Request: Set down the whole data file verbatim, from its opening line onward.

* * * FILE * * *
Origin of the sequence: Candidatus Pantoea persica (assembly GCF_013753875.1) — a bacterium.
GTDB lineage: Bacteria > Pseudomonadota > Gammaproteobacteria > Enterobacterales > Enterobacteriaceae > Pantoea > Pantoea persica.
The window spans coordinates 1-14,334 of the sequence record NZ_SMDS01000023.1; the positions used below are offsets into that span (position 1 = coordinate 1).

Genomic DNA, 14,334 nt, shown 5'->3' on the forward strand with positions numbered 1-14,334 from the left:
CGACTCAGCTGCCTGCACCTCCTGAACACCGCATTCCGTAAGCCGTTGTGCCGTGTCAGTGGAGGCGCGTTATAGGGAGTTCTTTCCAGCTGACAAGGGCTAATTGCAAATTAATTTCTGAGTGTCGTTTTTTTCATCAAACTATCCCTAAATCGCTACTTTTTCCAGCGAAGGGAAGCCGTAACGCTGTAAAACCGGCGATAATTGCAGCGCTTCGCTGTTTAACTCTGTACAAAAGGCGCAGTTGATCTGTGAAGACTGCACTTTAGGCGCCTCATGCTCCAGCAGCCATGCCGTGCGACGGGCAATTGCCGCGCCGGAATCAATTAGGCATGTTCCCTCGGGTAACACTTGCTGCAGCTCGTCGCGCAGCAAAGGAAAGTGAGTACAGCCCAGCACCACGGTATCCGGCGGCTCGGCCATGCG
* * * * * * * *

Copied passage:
Origin of the sequence: Candidatus Pantoea persica (assembly GCF_013753875.1) — a bacterium.
GTDB lineage: Bacteria > Pseudomonadota > Gammaproteobacteria > Enterobacterales > Enterobacteriaceae > Pantoea > Pantoea persica.
The window spans coordinates 1-14,334 of the sequence record NZ_SMDS01000023.1; the positions used below are offsets into that span (position 1 = coordinate 1).

Genomic DNA, 14,334 nt, shown 5'->3' on the forward strand with positions numbered 1-14,334 from the left:
CGACTCAGCTGCCTGCACCTCCTGAACACCGCATTCCGTAAGCCGTTGTGCCGTGTCAGTGGAGGCGCGTTATAGGGAGTTCTTTCCAGCTGACAAGGGCTAATTGCAAATTAATTTCTGAGTGTCGTTTTTTTCATCAAACTATCCCTAAATCGCTACTTTTTCCAGCGAAGGGAAGCCGTAACGCTGTAAAACCGGCGATAATTGCAGCGCTTCGCTGTTTAACTCTGTACAAAAGGCGCAGTTGATCTGTGAAGACTGCACTTTAGGCGCCTCATGCTCCAGCAGCCATGCCGTGCGACGGGCAATTGCCGCGCCGGAATCAATTAGGCATGTTCCCTCGGGTAACACTTGCTGCAGCTCGTCGCGCAGCAAAGGAAAGTGAGTACAGCCCAGCACCACGGTATCCGGCGGCTCGGCCATGCG